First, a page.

Military jet trainer (specifically Italian/Israeli one): what does it have/not have?

What makes a great jet trainer, especially one so specialized as the Italian Alenia Aermacchi M-336, now being delivered to Israel in a huge transaction.

For Israel and the industry, it was a momentous choice back when between that one and a South Korean jet (sorry, no cite). Obviously contract terms and politics come into play, but what technologically might have influenced the Israelis?

More generally, what is a trainer jet qua jet?

::And thank you for allowing me the opportunity to to use the word “qua.”::

Exactly that. An aircraft that trains pilots on how to fly jet aircraft. Typically from what I have read pilots learn to fly on prop planes and then move onto jets. A trainer helps the transition.

Here is a summary of the decision-making process by which the Israelis picked the M-346 over the Korean T-50.

http://www.globes.co.il/en/article-1000725663

Officially, the Italian aircraft had ‘higher performance’. In any large-scale military procurement of this nature, political considerations tend to play a part, and that may have influenced the selection process. Certainly the Koreans tried to lean hard on the Israelis to take their offering.

Regarding the second question, jet trainers are used for advanced-level training of pilot candidates for fast jets. The trainers have most of the performance, and the handling characteristics, of the front-line aircraft for which the pilots are being trained, at lower costs for flight time and maintenance. Not to mention the extra seat for the instructor. Many trainers of this type can be armed and used as light ground attack aircraft if needed.

Which is an important consideration when your frontline aircraft may be extremely expensive (or extremely needed at the front line). Also, not all frontline fighters these days are easily adaptable to a two-seater “trainer” version.

An important consideration for a force like Israel’s, who would want to maximize the number of aircraft that can be fitted for actual battle use. Some smaller air forces who can’t afford or don’t need current-make (or even fresh secondhand) air-superiority fighters but could use a decent CAS equipment or something with which to escort a hijacked airliner go right ahead and use the “armed trainers” for that, and makers like BAe and Aermacchi have offered dedicated combat versions.

The US current intermediate-advanced jet trainers, OTOH – Navy’s Goshawk and Air Force Talon – are not combat capable (Talon not armed at all, Goshawk merely for practice rounds).

All you need for a trainer is an instructor’s seat and good performance. You don’t need to deliver ten tons of ordnance to a target a thousand miles away. Nor do you need the most advanced avionics, triple-redundancy for every system, the latest stealth technology, or any of the other bells and whistles you want on front-line fighters. So why pay for all of that capability and put it in the hands of your least experienced pilots?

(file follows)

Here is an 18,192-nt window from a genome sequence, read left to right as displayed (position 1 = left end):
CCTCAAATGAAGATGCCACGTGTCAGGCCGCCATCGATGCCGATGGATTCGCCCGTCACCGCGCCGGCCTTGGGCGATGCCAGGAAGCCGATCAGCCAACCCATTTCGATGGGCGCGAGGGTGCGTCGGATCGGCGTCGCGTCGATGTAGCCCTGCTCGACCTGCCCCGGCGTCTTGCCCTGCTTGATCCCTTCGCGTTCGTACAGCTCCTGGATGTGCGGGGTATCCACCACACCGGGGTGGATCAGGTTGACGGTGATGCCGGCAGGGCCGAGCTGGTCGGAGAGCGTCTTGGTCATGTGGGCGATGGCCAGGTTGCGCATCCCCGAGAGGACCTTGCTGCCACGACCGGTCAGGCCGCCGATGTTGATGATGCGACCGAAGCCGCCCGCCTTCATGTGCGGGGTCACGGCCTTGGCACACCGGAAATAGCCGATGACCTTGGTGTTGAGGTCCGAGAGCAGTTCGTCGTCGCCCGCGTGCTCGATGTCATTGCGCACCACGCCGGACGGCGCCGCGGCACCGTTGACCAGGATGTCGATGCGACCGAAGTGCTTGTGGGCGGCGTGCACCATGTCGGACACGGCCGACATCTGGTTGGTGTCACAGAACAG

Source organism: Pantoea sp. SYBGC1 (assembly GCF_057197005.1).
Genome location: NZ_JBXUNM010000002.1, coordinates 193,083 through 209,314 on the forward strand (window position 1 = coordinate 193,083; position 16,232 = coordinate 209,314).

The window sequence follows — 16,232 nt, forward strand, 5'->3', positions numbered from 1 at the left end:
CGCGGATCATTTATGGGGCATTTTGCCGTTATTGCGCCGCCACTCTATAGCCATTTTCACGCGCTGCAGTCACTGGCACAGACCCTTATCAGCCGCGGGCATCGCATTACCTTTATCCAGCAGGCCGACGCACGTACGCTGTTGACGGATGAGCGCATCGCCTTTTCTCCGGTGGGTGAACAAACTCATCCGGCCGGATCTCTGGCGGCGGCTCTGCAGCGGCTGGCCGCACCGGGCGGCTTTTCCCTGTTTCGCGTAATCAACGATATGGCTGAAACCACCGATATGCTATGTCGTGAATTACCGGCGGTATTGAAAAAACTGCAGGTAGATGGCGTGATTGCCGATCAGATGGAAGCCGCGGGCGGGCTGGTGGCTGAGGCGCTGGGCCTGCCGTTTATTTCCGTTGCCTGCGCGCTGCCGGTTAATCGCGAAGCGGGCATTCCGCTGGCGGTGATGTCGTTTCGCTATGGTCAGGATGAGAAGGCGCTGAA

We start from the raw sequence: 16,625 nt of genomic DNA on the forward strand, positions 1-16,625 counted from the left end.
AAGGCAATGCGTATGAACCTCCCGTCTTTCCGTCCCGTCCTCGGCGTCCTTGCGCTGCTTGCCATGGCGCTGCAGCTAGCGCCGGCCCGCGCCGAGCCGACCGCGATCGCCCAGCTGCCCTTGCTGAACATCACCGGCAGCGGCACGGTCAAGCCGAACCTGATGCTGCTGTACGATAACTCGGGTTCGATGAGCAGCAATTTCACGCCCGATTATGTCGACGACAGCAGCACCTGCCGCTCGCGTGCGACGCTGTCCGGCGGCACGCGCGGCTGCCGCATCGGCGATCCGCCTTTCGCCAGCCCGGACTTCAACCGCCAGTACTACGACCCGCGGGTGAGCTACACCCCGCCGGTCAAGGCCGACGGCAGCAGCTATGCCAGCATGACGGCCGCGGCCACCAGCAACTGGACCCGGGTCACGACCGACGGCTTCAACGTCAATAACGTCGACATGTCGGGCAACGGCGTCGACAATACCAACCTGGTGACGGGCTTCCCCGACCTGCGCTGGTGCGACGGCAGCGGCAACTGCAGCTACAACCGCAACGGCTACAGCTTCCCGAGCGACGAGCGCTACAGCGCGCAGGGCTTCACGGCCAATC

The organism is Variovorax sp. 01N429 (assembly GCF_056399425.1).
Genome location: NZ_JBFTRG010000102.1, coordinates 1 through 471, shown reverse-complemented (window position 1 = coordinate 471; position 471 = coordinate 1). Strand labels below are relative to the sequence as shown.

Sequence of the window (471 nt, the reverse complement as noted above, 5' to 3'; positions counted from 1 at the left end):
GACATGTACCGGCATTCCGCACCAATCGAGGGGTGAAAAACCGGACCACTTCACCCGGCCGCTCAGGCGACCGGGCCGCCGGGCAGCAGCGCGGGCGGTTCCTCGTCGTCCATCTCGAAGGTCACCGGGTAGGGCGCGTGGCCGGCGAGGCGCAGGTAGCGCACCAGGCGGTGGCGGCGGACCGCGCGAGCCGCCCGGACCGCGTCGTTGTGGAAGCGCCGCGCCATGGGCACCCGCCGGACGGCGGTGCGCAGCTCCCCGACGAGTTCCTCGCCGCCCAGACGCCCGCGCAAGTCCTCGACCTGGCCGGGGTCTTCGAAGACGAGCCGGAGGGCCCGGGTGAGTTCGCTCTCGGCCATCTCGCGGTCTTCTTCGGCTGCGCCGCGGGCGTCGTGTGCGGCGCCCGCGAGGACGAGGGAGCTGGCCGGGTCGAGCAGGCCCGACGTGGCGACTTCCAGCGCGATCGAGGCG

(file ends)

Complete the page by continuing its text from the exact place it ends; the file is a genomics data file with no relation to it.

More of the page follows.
Each M-346 costs $33 million ($1 billion for 30 total planes). For comparison, Israel is also planning to purchase the F-35 for $160-$200 million each (figures seem to vary in the first few news articles I found.)

I’m always struck by how fucking adorable trainer jets are. They’ve got a double-sized cockpit, tiny lil’ intakes, and stubby wings, just like a baby fighter jet should.

The Hawker Siddeley Hawk trainers the British bought had a rudimentary warlike capability and in the event that the Soviets crossed the Inner German Border they would have been bombed up and sent off on Operation ‘Certain Death’ to do what damage they could (led by a warplane as they had no suitable radar and no air-to-air missile capability at all)

A rather sad thought - the Red Arrows flying off to their doom :frowning:

Sometimes there are some other toys too. I’ve flown the L-39 Albatross, and the rear instructor’s cockpit has extra controls that the front seat doesn’t. As in, the instructor can actually fail various items on the student.

A few other trainers from that part of the world have that too - the MiG-15 two-seater and the Yak-52 come to mind.

Both of these trainers are combat-capable, as light fighters.
Check Wiki for details, but yeah.

I couldn’t find an earlier trainer used in Israel, but the Tzukit, a (presumably) hopped-up Fouga Magister, saw action. Per Wiki:

The Israeli Air Force operated a license-manufactured version, the IAI Tzukit. While principally a trainer, it was used in the 1967 Six Day War by 147 Squadron as a close support aircraft, attacking targets on the Egyptian front during the first day of the war, when Israel’s more capable combat aircraft were deployed on Operation Focus against Arab air bases.[5] They were then deployed against Jordanian forces, including armour, on the West Bank. The Magister proved effective at the close-support mission albeit with heavy casualties, with six being lost.[6]

And elsewhere in El Salvador (same cite):

9 former Israeli and 3 French Magisters were acquired by the Salvadoran Air Force and used as both trainers and ground attack aircraft in the Salvadoran Civil War using bombs and nose-mounted 7.62mm machine guns. None are recorded as being lost to enemy fire, but only five were in operational condition by the end of the war.[7]

IIRC they used the A4 Skyhawk as a trainer.

Yes, Skyhawks came in a trainer version, that the Israelis and the USN/USMC used both as strike fighters AND as advanced-level trainers.